Hot off the Press: Etseri, Svaneti


Looking out the windows facing south at about 9 this morning (Nov. 18), it was clear that the weather was unusual. There were clouds, but these were both not forecast and the wrong color, too yellow. Smoke!

We’d been having dry weather for weeks, otherwise a boon to farmers in this late fall season, but the leaves had all fallen and crisped right up. Something across the Enguri River from us could have triggered a flame: the sun’s rays catching on a bit of clear plastic or glass and focusing to a hot point, perhaps. The wind was minimal, which would stop the mass from choking us by moving north, but it was certainly spreading east and west as well as rising. No one lived there on that side of the river, but further east is the village of Tskhumari, right in the smoke’s path.

I began taking photos, single shots and three-frame panoramas, on my cell phone; my big camera’s experiencing trouble and currently not usable, but these images at least captured what was unfolding not far away. It might have started with just leaves, but trees too were now burning at midday.

A neighbor told me he’d called 112 (emergency services in Georgia) and “brigades will be sent”, but when? I continued documenting the spread. If it did engulf us in smoke (though the fire has little to feed on in our fields now), would the air get bad enough to force us to leave?

Having seen recent news of huge fires in Brazil and parts of the USA, one could hardly compare this: far fewer people live in Svaneti, for example. But also a much smaller proportion of them have cars if evacuation would be called for; and I would expect the firefighting personnel to struggle more, given what equipment could be available to work with and the difficult access by anything other than air. There’s just the one road through Svaneti, from Zugdidi up through Mestia and Ushguli, then down again through Lentekhi to Kutaisi. Lots of things to consider when it’s suddenly in your area, visibly growing!

WE can evacuate ourselves: what about the livestock, though? Cows (only a few giving milk this late in the year), horses, sheep, goats, pigs, poultry. What happens to them? Turned loose to fend for themselves? They could all actually survive on what nature has if we left them to it; but they’d scatter if abandoned long enough. Uninsured, of course.

As I write this mid-afternoon, a new cloud, thicker and more yellow, occasionally rises up from the spread-out strata of thinner, wind-borne cloud in the original location. There is now thick smoke in bands over about 160 degrees of the landscape. Still no news of anything being done about it. The airspeed where we are is still minimal, but simple displacement is gradually pushing a thinned-out part towards us, slowly degrading visibility. I’ll admit, though, that here what we can see we can’t smell. Someone responds to my Facebook posts in Mestia, 28 km above us, however, that they can smell the smoke: just local people burning leaves or corn stalks, or really this forest fire? Time to call 112 again?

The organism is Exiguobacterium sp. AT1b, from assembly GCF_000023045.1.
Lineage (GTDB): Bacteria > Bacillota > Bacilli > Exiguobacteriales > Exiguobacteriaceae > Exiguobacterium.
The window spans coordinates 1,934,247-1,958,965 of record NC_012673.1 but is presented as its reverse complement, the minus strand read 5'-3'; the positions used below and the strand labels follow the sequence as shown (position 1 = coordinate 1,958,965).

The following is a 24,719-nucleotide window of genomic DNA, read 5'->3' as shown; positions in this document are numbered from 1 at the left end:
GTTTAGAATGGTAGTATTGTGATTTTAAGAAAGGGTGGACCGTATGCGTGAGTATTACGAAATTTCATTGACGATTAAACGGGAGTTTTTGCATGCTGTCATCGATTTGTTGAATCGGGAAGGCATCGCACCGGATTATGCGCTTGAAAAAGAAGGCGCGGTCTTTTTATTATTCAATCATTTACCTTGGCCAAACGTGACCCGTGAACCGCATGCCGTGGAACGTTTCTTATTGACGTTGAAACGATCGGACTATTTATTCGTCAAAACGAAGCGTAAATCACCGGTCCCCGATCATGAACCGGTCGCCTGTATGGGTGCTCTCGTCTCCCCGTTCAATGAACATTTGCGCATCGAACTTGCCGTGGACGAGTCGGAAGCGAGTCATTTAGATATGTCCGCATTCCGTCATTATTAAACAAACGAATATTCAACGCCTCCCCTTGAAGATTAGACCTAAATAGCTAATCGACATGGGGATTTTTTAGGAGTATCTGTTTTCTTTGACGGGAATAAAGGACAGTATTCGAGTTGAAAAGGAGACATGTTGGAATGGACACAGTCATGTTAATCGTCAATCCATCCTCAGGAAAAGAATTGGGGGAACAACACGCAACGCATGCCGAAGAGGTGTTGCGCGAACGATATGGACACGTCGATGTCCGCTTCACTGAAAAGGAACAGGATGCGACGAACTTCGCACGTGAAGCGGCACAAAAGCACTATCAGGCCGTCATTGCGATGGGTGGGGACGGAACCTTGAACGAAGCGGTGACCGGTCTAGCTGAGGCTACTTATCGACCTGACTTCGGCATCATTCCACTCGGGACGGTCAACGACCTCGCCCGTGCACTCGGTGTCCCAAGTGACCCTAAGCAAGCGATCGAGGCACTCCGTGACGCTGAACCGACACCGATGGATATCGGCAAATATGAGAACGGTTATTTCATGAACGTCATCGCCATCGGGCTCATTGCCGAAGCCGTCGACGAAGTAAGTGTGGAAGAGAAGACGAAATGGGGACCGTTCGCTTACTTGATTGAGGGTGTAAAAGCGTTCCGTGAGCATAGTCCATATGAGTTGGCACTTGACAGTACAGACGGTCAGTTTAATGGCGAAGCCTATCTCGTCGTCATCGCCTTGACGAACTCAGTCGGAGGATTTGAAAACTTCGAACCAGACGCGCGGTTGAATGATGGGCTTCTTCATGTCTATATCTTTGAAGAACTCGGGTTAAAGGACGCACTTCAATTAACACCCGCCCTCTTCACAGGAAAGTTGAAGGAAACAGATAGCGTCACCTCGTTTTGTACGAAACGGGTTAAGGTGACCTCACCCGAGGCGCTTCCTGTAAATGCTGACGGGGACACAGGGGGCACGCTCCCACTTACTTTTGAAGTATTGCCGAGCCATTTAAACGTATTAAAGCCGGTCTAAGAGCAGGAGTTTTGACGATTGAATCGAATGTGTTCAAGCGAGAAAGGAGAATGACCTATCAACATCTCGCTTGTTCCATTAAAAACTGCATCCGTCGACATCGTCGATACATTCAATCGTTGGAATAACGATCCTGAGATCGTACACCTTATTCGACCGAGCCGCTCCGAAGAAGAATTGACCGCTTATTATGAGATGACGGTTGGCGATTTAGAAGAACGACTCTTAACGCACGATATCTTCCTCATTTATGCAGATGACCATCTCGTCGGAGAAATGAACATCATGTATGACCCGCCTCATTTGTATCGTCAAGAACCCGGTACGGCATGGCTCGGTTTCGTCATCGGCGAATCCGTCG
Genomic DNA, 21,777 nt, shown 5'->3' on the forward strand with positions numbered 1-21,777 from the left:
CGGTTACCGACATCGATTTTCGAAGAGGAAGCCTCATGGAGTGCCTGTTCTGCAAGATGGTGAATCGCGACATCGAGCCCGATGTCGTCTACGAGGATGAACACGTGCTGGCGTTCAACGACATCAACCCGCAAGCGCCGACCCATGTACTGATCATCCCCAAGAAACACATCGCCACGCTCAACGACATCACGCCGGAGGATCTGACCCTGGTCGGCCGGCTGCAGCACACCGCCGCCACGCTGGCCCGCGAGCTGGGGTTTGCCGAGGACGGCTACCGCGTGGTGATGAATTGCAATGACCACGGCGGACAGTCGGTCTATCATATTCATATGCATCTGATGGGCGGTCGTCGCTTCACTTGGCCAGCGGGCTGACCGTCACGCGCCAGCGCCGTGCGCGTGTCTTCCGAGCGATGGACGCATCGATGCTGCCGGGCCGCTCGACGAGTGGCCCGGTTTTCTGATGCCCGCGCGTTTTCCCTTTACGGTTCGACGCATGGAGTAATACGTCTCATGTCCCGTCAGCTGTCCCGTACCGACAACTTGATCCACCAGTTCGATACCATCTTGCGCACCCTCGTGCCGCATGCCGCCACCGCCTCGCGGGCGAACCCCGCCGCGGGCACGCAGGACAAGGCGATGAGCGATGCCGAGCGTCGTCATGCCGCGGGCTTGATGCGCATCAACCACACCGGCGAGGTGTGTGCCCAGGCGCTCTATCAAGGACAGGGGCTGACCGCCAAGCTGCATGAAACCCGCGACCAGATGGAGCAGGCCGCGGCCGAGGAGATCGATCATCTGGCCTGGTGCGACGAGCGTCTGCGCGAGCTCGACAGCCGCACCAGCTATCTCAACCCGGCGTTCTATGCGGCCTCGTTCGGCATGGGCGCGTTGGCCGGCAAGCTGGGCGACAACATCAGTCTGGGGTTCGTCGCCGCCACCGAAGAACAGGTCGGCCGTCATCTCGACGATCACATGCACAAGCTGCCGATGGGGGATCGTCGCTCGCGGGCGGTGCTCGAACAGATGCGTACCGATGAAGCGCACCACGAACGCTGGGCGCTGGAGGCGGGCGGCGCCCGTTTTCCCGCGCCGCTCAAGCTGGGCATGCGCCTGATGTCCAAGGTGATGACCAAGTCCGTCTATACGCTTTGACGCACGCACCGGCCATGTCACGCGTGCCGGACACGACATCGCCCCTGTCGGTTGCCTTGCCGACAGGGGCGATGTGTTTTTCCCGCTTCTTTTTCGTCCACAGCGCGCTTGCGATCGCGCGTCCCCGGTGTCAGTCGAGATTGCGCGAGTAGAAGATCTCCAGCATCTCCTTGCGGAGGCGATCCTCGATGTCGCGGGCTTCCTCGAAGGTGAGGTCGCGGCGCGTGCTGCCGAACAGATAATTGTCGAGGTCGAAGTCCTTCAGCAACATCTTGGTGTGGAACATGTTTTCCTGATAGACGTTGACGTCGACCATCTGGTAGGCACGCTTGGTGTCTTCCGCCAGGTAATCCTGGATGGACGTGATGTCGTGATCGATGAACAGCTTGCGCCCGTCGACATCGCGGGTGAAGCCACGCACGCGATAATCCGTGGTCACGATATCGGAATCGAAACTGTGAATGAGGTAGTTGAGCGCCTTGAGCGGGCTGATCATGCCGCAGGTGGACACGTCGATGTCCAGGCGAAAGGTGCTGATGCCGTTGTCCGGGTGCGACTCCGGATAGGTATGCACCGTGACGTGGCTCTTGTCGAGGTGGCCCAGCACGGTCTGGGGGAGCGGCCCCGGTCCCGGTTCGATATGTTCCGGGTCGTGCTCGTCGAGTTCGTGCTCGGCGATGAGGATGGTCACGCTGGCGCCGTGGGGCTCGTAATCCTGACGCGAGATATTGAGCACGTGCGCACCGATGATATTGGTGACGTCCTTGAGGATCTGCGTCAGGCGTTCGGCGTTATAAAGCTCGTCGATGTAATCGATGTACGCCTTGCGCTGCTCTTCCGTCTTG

The drama unfolds before my eyes. What I can’t see from here, though, is either flame or actual location of the burning. It’s all obscured by the sheer amount of smoke.

Evening falls, the sun disappearing over the southern mountain wall before 5 pm as we move towards the year’s shortest day in a month and a bit. We can now see the actual fire glowing by its own light as tonight’s full darkness descends, despite the smoke continuing to veil it so thickly. It’ll likely burn all night. But my cell phone can’t even come close to capturing images in the dim light, to which my eyes need several minutes to adjust. So all I can do is describe them. Tomorrow will bring new sights.

It’s the 19th now, and media have been reporting on the fires here and elsewhere and on efforts to fight them on difficult terrain. The smoke remains, but it’s not being carried across to us much; its smell is still not detectable, so our air quality at least here is not much worse. Small mercies! I would guess that, judging by the difference between yesterday’s smoke and today’s, the fires had not been burning long when we woke up to them yesterday. The smoke clouds then had much sharper edges, not having been diffused much by wind, whereas today the spread is much wider.

This evening, as the sun sets at 4:30 pm, the opposite mountain wall is the clearest it’s been for three days, only lightly veiled by smoke now. A single plume rises, lighter against the trees; a good sign that things are winding down. Night’s cold will help too, we hope.

Morning of the 20th: now just a light haze, the worst (here) is over, with some local people having joined the firefighters. Snow forecast for tomorrow, which can also only help.

I can only imagine what people go through who have actually to flee a forest fire or heavy smoke from it. This is only a light taste of what could be possible. At least much of our main road out of here is not through forest, and is on high, wide, rocky river banks which a fire would be unlikely to jump across. We still hope it all dies out soon, though, with not too much more loss to the beautiful, vital forests of Svaneti and beyond.

Tony Hanmer has lived in Georgia since 1999, in Svaneti since 2007, and been a weekly writer for GT since early 2011. He runs the “Svaneti Renaissance” Facebook group, now with nearly 2000 members, at

He and his wife also run their own guest house in Etseri:

By Tony Hanmer

21 November 2019 16:59